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Alex Blair 2018-05-21
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The 6-foot-long, 140-pound Chinese giant salamander is a being that defies belief—and seemingly the laws of the physical universe.

Once it grows big enough, not many critters dare touch it—save for, of course, humans.

Particularly the conservationists who are working to save the creature.

Really, the only place you’re guaranteed to actually find them anymore is in the country’s commercial salamander farms, which breed the things by the millions.

The idea to conserve the giant salamander, then, was to use these farms to replenish wild populations around China.

Great idea on paper—had the reality not been that the farms were pretty much only producing one lineage, from the Yellow River.

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Frances Buoy 2019-06-11
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From futuristic Star Trek-style patches which use cold plasma as part of the healing process to UV-activated superglue, we’ve covered a surprising number of high-tech wound dressings here at Digital Trends.

But here’s one we’ve not come across before: A special adhesive that’s able to seal up wounds better than medical alternatives, made from a goo excreted from the skin of Chinese giant salamanders.

“This is a truly exciting medical adhesive that is previously unavailable,” Yu Shrike Zhang, assistant professor in the Department of Medicine at Harvard Medical School, told Digital Trends.

“It is soft [and] able to comply with the shape of the tissue, yet strongly adhesive.

It sticks not only flesh together, but also to fat.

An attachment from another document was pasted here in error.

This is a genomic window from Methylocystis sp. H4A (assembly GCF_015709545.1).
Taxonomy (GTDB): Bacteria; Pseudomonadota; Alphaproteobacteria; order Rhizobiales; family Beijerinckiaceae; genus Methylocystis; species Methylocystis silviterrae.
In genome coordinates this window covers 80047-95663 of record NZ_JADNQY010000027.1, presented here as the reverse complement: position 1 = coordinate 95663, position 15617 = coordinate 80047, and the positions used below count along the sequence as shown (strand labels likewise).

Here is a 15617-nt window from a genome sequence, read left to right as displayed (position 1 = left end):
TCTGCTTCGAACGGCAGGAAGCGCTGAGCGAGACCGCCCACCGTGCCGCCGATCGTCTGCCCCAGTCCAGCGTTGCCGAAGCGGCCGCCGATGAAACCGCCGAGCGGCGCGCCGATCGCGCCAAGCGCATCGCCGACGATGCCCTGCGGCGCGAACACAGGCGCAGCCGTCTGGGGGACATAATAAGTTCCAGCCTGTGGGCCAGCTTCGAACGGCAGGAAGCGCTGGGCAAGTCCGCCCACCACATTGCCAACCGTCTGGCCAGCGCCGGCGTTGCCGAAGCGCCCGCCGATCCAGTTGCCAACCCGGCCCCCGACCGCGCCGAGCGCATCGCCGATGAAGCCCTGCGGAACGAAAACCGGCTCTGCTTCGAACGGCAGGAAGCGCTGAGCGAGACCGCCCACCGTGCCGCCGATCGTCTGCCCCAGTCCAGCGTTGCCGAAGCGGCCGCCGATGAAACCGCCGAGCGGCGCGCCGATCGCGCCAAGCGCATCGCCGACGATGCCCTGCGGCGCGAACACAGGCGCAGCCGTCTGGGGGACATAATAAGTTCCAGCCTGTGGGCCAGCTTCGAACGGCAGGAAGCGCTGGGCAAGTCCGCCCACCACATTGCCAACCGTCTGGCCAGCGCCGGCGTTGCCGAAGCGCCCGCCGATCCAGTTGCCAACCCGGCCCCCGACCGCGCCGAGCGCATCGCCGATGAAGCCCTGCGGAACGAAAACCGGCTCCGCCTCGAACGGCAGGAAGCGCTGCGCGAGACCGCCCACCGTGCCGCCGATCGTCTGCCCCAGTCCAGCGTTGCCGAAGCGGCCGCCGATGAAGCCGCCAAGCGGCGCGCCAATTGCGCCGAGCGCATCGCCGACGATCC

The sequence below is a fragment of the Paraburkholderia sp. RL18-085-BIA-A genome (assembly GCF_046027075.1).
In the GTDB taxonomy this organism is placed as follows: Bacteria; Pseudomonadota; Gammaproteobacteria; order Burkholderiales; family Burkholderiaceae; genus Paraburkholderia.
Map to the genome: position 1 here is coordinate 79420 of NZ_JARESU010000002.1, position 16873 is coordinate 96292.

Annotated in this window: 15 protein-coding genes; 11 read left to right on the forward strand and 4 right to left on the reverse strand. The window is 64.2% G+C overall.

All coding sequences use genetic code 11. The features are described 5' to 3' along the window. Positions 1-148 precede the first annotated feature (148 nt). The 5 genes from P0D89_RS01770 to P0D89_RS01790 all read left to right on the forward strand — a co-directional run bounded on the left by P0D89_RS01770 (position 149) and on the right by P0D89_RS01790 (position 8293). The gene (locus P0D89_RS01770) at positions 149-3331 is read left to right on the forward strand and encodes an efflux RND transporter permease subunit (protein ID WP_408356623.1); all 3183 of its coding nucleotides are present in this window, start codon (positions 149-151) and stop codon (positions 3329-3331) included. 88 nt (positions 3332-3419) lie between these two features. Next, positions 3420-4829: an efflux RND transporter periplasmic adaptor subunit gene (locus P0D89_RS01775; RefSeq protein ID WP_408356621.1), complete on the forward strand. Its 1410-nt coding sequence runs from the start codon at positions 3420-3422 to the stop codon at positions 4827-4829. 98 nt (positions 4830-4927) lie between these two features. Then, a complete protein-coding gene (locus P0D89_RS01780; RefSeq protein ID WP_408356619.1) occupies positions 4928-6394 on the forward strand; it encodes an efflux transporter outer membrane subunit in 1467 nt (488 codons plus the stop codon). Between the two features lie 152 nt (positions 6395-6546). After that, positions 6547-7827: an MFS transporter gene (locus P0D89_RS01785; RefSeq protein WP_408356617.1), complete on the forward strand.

It is non-toxic, being [of] purely biological origin, and completely degrades over time, leaving no traces in the body.

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Bradley Liss 2019-06-10
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When Chinese giant salamanders are injured, they discharge white mucus from glands on their skin.

As new research shows, this sticky salamander goo makes for an excellent medical glue, sealing wounds and encouraging them to heal.

Alternative sutureless approaches are needed, but they have to be strong, sticky, bio-friendly, low cost, and easy to produce.

Some medical glues currently exist, but they’re far from perfect, with limitations including toxicity, poor elasticity, and excessive heat at the site of the injury.

New research published in Advanced Functional Materials shows that the skin secretions of the Chinese giant salamander (Andrias davidianus) can be used to produce a medical adhesive for wound healing.

Researchers from Harvard Medical School, Children’s Hospital of Chongqing Medical University, Sichuan University, and several other institutions contributed to the new paper.

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Mark Moore 2019-06-20
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Whether it’s robots modeled on cockroaches or medical adhesives derived from Chinese giant salamander excretions, the tech and scientific communities love nothing more than finding unique ways to repurpose the natural world.

A team of international researchers, hailing from the University of Pennsylvania, Lehigh University, and the Korea Institute of Science and Technology, who have developed a new type of snail mucus-inspired super glue.

Unlike ordinary glues, however, this type of super glue-like material can be easily reversed.

That means that it can easily switch between being an ultra strong adhesive and an unglued state.

“In our daily life, we use adhesives in many occasions,” Shu Yang, professor of Materials Science and Engineering and Chemical and Biomolecular Engineering at the University of Pennsylvania, told Digital Trends.